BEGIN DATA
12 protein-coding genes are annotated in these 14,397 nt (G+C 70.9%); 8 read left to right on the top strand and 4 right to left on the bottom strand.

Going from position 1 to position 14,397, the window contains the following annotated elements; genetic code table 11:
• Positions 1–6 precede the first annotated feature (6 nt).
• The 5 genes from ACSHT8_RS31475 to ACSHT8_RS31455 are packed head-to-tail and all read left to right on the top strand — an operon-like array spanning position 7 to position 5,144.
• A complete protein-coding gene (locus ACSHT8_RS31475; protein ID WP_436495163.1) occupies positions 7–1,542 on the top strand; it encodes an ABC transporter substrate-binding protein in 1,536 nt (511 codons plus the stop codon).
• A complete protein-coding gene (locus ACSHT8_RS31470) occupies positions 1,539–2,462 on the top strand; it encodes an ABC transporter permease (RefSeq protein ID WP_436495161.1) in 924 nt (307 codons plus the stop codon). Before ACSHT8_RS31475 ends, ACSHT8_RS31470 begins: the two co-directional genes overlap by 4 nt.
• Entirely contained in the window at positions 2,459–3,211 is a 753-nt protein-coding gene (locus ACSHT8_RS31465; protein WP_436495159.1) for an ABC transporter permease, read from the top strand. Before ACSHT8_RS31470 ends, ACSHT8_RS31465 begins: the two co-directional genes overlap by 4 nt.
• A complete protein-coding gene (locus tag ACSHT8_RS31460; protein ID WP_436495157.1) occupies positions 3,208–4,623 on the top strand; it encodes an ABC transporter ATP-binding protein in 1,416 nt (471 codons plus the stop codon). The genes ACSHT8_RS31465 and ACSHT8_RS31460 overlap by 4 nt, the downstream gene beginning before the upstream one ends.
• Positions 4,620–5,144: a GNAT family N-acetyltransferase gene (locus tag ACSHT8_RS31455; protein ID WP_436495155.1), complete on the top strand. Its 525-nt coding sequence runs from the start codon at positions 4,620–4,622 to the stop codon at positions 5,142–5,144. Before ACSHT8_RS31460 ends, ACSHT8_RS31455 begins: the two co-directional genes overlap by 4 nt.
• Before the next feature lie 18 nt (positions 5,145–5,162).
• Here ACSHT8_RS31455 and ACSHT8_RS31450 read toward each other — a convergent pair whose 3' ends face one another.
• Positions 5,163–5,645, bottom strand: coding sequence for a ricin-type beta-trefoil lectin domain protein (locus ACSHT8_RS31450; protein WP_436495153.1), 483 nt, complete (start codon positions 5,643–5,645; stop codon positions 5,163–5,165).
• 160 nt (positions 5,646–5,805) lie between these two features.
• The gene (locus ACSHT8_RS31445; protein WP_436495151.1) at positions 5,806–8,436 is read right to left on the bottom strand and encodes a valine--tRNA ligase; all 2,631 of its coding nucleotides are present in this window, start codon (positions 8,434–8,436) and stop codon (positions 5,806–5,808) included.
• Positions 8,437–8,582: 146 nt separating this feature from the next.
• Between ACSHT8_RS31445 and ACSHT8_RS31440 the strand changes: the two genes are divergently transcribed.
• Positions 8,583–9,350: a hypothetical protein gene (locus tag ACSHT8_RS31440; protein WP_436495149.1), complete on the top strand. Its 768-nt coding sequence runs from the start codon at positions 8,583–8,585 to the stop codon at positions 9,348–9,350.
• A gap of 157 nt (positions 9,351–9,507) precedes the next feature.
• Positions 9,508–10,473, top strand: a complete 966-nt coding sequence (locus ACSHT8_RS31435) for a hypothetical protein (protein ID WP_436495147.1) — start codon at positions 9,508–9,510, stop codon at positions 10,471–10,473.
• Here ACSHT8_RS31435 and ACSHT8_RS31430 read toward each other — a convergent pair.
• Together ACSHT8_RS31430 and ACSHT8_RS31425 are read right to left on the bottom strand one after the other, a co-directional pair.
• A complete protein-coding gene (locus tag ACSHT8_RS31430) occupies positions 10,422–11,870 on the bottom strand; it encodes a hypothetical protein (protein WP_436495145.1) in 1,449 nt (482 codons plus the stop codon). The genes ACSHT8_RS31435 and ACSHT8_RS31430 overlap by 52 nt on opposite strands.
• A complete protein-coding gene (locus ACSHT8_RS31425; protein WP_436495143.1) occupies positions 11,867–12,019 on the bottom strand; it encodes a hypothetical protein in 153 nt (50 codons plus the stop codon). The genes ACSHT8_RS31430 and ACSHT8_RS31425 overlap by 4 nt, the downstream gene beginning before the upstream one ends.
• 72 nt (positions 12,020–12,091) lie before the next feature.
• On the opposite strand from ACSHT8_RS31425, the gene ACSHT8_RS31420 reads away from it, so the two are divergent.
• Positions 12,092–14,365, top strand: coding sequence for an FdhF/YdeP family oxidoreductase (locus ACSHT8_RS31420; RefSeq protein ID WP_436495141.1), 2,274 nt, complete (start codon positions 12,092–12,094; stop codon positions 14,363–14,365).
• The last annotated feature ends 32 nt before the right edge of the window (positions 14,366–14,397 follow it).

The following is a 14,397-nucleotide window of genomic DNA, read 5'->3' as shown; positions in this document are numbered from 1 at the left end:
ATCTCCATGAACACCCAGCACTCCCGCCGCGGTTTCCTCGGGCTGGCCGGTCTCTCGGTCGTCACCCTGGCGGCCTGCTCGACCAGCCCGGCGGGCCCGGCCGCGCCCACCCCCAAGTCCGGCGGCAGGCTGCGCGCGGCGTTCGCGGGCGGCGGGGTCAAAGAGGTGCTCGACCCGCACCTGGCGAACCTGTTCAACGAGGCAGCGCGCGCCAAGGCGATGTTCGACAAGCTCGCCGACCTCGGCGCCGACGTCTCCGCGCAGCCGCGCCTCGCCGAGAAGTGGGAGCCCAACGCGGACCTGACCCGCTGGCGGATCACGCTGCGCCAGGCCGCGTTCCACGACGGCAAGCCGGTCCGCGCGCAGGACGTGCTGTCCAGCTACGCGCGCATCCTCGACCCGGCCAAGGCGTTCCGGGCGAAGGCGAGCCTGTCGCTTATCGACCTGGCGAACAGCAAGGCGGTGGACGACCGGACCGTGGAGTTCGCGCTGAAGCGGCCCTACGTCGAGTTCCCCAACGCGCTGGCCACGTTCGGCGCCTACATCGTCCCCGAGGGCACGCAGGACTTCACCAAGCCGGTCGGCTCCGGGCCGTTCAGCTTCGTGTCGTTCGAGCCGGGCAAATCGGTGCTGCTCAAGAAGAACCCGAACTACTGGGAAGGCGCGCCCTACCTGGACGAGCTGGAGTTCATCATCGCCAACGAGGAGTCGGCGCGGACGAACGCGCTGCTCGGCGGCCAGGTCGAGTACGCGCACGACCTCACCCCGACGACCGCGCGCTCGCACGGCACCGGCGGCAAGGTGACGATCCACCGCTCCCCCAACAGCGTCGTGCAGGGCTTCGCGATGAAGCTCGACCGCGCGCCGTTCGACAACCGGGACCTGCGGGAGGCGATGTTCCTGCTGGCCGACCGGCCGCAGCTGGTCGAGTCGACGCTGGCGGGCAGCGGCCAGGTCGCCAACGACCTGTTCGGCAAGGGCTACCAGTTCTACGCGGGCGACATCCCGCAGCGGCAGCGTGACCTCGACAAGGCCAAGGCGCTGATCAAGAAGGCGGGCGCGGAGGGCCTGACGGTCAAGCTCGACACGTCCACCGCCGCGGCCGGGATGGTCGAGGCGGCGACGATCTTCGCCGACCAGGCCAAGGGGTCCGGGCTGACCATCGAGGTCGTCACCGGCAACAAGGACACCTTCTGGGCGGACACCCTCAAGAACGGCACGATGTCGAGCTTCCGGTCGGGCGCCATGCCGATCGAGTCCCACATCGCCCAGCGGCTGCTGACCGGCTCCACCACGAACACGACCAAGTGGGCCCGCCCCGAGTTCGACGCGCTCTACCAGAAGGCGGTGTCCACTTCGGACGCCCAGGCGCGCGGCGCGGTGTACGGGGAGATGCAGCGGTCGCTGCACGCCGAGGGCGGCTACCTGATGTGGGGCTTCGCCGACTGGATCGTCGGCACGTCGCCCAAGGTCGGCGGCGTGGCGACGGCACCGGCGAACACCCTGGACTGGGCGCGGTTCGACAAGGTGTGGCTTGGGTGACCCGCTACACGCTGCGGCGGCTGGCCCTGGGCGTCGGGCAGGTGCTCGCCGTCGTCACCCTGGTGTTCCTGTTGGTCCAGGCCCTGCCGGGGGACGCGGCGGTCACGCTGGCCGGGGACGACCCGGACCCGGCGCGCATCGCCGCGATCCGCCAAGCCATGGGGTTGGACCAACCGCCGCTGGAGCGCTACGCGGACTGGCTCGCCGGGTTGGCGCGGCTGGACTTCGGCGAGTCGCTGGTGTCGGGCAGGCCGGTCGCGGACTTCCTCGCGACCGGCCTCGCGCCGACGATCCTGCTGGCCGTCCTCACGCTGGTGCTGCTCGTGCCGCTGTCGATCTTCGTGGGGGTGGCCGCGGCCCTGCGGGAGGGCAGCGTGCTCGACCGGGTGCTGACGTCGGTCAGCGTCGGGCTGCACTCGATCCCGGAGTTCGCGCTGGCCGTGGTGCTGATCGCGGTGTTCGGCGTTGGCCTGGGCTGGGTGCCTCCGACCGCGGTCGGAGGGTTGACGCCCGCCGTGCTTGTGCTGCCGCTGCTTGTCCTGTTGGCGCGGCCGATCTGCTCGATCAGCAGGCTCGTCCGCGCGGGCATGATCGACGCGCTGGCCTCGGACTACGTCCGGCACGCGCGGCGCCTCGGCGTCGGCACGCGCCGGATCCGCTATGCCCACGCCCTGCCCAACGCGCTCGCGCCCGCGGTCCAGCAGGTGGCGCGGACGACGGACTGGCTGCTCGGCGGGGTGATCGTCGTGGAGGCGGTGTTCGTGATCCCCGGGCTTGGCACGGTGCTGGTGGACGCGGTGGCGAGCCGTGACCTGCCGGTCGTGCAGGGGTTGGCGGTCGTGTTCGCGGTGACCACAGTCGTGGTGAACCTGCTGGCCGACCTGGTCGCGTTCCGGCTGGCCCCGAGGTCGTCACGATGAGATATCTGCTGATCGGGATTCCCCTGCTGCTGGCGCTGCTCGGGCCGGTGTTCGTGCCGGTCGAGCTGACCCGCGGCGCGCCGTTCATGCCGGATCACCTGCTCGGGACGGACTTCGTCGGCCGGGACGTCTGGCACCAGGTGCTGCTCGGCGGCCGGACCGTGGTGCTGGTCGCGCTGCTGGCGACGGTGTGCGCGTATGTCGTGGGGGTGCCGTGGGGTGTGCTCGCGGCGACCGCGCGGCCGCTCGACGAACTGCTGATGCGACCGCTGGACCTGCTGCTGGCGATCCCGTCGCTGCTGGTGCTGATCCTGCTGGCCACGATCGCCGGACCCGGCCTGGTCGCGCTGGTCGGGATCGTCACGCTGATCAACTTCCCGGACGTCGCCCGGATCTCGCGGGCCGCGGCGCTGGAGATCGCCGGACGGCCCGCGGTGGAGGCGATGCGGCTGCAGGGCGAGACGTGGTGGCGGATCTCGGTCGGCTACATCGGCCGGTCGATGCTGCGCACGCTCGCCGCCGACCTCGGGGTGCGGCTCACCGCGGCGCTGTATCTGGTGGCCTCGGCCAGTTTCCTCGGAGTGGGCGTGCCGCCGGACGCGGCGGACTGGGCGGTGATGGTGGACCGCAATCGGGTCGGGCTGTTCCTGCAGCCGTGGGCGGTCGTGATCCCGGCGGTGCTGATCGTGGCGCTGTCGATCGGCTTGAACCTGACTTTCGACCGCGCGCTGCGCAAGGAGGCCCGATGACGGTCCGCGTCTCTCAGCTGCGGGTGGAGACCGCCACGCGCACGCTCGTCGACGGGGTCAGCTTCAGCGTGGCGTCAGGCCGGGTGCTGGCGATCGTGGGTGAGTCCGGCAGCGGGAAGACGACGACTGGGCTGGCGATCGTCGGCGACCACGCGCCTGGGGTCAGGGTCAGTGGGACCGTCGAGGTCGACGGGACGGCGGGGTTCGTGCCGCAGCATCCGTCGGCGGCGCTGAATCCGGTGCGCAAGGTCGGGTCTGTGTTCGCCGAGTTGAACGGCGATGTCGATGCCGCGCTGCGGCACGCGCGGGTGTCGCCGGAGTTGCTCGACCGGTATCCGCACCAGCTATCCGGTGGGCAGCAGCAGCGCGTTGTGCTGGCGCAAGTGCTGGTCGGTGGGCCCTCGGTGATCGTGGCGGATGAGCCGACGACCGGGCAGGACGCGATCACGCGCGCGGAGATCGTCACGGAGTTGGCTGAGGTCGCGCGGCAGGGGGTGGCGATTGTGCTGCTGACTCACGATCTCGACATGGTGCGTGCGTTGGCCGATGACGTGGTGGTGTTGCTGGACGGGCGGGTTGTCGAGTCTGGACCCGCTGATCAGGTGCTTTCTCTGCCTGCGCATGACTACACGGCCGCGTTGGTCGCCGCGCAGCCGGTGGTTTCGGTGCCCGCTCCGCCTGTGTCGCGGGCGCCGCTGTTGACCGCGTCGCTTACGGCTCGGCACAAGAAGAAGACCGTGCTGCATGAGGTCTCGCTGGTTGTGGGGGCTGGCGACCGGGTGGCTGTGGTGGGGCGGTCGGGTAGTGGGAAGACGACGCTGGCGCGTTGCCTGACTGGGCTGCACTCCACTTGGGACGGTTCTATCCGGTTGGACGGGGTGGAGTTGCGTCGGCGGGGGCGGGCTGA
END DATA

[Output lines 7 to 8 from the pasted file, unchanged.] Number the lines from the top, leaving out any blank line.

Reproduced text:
• Entirely contained in the window at positions 2,459–3,211 is a 753-nt protein-coding gene (locus ACSHT8_RS31465; protein WP_436495159.1) for an ABC transporter permease, read from the top strand. Before ACSHT8_RS31470 ends, ACSHT8_RS31465 begins: the two co-directional genes overlap by 4 nt.
• A complete protein-coding gene (locus tag ACSHT8_RS31460; protein ID WP_436495157.1) occupies positions 3,208–4,623 on the top strand; it encodes an ABC transporter ATP-binding protein in 1,416 nt (471 codons plus the stop codon). The genes ACSHT8_RS31465 and ACSHT8_RS31460 overlap by 4 nt, the downstream gene beginning before the upstream one ends.